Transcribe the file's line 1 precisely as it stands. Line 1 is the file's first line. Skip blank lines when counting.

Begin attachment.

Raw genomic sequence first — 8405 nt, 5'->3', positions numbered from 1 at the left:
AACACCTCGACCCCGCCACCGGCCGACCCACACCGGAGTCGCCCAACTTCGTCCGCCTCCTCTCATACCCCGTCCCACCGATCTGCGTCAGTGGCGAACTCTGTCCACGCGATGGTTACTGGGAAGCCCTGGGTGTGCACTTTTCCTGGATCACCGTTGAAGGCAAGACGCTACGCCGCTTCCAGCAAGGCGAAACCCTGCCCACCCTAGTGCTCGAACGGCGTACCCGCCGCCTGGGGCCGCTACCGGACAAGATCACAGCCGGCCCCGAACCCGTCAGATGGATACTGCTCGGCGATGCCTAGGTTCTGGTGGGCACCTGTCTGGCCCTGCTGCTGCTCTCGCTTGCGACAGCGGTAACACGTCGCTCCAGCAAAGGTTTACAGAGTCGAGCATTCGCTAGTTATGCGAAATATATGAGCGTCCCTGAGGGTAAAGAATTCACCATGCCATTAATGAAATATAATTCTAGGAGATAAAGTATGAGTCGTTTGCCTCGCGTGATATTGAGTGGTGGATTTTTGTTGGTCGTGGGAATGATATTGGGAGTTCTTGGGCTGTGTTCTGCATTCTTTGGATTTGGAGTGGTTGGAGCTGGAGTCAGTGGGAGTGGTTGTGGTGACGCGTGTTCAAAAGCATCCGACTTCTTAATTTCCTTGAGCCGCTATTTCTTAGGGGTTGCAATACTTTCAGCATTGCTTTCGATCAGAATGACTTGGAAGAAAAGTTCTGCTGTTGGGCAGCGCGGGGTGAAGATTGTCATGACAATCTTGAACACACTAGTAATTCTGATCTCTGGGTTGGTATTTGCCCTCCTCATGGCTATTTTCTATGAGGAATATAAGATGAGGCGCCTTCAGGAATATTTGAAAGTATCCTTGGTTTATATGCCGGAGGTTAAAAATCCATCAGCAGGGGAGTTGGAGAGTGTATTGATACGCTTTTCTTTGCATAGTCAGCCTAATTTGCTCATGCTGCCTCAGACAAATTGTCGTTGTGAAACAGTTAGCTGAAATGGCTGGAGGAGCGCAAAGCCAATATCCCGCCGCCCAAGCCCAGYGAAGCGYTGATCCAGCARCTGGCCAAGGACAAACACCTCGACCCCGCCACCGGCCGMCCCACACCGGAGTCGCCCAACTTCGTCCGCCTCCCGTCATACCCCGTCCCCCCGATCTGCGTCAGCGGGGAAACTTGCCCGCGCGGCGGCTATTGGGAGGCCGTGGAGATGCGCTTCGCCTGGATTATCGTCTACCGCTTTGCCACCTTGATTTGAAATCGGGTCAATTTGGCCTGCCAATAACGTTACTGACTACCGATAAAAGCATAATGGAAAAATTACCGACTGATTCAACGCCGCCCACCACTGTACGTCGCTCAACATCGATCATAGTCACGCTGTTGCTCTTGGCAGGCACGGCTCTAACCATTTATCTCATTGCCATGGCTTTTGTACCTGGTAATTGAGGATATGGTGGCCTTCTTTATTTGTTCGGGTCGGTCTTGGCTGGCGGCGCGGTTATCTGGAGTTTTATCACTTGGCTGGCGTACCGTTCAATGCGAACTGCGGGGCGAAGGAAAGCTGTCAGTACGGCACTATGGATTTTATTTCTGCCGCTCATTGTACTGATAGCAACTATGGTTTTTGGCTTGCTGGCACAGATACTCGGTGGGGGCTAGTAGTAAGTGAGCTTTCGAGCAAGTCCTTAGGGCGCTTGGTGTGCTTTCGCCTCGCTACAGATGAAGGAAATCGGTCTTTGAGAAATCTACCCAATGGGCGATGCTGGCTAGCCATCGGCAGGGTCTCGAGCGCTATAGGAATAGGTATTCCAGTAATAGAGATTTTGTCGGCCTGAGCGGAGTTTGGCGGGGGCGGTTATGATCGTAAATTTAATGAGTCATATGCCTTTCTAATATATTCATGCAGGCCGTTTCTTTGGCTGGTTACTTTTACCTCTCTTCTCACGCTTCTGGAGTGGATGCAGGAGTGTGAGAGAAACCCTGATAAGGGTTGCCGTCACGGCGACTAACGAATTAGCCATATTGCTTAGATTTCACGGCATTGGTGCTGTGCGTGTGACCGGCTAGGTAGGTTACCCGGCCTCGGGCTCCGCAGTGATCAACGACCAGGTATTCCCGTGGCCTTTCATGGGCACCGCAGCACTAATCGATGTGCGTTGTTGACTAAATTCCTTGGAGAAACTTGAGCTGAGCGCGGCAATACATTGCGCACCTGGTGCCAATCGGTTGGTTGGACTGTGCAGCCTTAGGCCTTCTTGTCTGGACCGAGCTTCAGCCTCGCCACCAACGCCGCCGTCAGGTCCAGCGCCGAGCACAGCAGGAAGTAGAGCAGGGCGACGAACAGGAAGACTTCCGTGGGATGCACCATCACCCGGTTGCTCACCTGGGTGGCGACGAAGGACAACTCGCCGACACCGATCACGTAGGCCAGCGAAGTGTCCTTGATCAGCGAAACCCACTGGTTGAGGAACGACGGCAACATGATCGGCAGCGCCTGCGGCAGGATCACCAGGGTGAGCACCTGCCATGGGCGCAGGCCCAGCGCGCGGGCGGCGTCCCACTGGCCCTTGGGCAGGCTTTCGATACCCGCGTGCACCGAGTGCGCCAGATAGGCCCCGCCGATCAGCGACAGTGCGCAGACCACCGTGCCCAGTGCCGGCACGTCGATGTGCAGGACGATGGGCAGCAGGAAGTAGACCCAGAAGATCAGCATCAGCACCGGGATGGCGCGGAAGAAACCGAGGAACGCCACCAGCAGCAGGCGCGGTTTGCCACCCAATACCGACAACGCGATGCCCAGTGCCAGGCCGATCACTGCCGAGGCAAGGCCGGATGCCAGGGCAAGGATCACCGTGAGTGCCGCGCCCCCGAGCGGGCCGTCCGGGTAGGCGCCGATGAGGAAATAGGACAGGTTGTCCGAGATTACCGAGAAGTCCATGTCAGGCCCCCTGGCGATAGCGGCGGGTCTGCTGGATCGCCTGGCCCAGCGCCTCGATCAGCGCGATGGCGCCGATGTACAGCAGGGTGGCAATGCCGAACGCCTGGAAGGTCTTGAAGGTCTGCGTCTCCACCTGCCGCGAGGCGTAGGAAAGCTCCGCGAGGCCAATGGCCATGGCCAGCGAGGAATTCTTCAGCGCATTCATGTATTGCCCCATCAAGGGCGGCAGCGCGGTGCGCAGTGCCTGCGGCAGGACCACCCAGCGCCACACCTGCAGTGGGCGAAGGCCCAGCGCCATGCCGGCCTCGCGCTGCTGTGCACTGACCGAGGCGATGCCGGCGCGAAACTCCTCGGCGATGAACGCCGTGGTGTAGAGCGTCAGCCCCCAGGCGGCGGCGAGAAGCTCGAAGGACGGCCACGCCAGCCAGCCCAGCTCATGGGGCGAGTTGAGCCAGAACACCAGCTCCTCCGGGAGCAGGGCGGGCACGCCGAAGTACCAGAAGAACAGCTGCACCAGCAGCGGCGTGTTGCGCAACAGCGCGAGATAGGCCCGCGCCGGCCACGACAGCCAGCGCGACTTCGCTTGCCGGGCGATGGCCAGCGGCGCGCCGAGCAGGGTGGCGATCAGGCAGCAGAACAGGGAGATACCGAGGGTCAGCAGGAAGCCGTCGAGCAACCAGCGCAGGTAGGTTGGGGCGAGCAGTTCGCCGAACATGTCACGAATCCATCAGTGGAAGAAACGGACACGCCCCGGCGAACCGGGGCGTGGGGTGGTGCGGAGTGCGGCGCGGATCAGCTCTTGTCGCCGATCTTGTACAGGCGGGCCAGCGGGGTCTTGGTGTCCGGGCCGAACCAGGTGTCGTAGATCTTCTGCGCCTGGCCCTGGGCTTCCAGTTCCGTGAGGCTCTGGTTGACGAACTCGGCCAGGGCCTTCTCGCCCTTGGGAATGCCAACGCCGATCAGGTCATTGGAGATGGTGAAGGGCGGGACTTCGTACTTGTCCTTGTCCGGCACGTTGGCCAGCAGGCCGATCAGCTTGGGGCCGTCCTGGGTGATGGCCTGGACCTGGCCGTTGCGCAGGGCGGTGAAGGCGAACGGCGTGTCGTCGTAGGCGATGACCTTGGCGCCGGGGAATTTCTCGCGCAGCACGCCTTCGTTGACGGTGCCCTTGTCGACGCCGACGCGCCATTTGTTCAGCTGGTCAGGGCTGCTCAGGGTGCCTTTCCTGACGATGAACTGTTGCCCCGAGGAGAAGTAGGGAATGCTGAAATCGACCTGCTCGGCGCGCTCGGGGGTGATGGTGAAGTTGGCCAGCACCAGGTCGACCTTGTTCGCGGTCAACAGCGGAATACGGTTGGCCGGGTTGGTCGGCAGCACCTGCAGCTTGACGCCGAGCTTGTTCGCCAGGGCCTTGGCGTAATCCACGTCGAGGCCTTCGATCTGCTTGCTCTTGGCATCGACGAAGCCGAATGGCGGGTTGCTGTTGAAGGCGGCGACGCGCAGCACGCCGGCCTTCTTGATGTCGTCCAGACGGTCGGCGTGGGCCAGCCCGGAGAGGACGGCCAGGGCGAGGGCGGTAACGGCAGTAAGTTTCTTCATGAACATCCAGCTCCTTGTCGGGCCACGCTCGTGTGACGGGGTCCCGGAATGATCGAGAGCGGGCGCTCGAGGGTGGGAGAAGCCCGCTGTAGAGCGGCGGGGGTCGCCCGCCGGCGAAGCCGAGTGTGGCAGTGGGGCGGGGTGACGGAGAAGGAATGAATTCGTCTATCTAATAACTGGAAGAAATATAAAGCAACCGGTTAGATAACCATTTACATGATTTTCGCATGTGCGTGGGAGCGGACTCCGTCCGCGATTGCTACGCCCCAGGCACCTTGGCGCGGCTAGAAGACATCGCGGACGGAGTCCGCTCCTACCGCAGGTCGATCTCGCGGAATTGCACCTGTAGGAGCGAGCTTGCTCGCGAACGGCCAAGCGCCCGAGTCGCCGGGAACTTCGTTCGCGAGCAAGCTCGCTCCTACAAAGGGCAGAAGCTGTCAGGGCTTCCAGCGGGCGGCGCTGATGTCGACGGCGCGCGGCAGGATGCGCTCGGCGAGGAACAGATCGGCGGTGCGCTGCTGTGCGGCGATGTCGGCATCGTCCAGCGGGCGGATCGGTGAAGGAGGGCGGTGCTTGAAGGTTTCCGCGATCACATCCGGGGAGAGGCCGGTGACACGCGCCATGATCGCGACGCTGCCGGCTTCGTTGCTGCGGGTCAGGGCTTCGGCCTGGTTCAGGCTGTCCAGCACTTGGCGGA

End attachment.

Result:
Raw genomic sequence first — 8405 nt, 5'->3', positions numbered from 1 at the left: